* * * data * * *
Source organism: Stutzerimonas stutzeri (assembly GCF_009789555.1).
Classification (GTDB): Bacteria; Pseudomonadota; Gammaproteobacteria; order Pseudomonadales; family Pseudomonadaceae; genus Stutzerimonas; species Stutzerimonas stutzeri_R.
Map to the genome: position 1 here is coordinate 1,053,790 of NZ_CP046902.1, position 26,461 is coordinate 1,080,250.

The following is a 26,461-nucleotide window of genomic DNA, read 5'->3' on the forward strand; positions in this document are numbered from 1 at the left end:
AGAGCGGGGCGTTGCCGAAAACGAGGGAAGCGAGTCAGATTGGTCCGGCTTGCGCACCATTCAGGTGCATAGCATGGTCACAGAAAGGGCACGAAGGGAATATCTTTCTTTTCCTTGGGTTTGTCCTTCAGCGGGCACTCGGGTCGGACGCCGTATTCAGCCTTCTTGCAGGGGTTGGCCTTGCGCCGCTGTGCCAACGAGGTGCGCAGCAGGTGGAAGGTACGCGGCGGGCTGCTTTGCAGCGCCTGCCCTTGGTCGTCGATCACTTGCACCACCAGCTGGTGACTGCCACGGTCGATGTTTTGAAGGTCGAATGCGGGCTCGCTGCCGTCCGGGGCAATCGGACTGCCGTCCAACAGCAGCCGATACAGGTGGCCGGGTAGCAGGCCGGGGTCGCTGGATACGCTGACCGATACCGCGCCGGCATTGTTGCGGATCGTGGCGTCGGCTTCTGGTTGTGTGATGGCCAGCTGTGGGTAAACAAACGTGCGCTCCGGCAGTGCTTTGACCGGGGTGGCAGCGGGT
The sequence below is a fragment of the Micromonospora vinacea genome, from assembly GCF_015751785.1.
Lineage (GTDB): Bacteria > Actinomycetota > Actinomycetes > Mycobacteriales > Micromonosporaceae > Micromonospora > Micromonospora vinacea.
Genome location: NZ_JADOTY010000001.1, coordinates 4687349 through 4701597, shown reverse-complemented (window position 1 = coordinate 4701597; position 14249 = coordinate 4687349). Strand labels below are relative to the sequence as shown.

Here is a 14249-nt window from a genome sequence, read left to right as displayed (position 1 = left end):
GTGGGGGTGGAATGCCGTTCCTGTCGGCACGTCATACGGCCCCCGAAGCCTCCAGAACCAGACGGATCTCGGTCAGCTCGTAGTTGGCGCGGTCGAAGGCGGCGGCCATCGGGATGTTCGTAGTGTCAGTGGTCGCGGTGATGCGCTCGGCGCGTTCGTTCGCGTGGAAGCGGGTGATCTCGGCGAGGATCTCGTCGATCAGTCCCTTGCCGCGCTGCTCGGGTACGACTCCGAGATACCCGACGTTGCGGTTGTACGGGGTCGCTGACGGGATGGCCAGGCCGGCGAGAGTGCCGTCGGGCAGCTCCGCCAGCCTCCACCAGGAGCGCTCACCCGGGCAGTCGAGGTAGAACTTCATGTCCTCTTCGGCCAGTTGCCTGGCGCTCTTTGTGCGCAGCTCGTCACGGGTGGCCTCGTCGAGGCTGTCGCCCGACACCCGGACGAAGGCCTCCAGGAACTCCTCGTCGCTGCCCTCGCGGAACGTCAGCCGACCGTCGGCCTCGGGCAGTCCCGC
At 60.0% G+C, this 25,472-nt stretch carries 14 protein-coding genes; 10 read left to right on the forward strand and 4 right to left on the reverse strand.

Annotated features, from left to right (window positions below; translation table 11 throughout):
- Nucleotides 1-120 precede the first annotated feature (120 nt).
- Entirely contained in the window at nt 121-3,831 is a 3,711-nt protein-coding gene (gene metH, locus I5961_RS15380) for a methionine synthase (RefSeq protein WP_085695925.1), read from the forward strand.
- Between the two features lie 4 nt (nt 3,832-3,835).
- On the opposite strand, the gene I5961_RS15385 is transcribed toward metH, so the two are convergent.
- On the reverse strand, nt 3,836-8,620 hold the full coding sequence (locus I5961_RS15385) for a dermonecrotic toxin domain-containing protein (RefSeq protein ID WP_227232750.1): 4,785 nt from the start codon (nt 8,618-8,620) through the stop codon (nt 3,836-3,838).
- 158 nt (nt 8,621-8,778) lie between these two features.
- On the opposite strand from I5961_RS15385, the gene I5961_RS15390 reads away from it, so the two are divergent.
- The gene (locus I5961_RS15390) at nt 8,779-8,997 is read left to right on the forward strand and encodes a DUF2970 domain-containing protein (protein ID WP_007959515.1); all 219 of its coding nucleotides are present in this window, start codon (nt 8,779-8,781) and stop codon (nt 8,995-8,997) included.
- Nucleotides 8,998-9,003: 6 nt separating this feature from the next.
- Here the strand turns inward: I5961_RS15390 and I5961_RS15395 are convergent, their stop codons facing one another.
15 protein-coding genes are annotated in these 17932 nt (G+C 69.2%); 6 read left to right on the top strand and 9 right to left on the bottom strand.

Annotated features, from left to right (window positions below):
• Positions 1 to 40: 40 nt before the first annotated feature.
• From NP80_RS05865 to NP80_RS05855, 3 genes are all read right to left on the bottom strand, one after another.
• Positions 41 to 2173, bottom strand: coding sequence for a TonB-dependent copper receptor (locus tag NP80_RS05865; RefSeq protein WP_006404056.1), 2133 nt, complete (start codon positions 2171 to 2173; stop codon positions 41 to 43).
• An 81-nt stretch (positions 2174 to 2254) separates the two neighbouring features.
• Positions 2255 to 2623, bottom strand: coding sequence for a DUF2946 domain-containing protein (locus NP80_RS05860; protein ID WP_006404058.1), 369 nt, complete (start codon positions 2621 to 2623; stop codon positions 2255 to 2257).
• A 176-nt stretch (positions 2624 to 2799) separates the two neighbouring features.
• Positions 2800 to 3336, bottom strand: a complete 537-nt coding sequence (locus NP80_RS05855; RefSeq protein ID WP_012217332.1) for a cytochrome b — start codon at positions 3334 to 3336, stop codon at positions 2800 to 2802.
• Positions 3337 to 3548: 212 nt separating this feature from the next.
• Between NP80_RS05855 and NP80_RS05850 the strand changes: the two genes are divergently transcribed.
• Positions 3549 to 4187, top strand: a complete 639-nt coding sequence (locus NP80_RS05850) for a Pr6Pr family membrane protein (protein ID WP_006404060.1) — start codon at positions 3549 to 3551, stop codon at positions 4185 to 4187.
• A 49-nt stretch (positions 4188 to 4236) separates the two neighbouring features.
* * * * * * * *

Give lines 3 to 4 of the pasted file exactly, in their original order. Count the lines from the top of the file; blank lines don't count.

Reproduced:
Map to the genome: position 1 here is coordinate 1,053,790 of NZ_CP046902.1, position 26,461 is coordinate 1,080,250.

The following is a 26,461-nucleotide window of genomic DNA, read 5'->3' on the forward strand; positions in this document are numbered from 1 at the left end: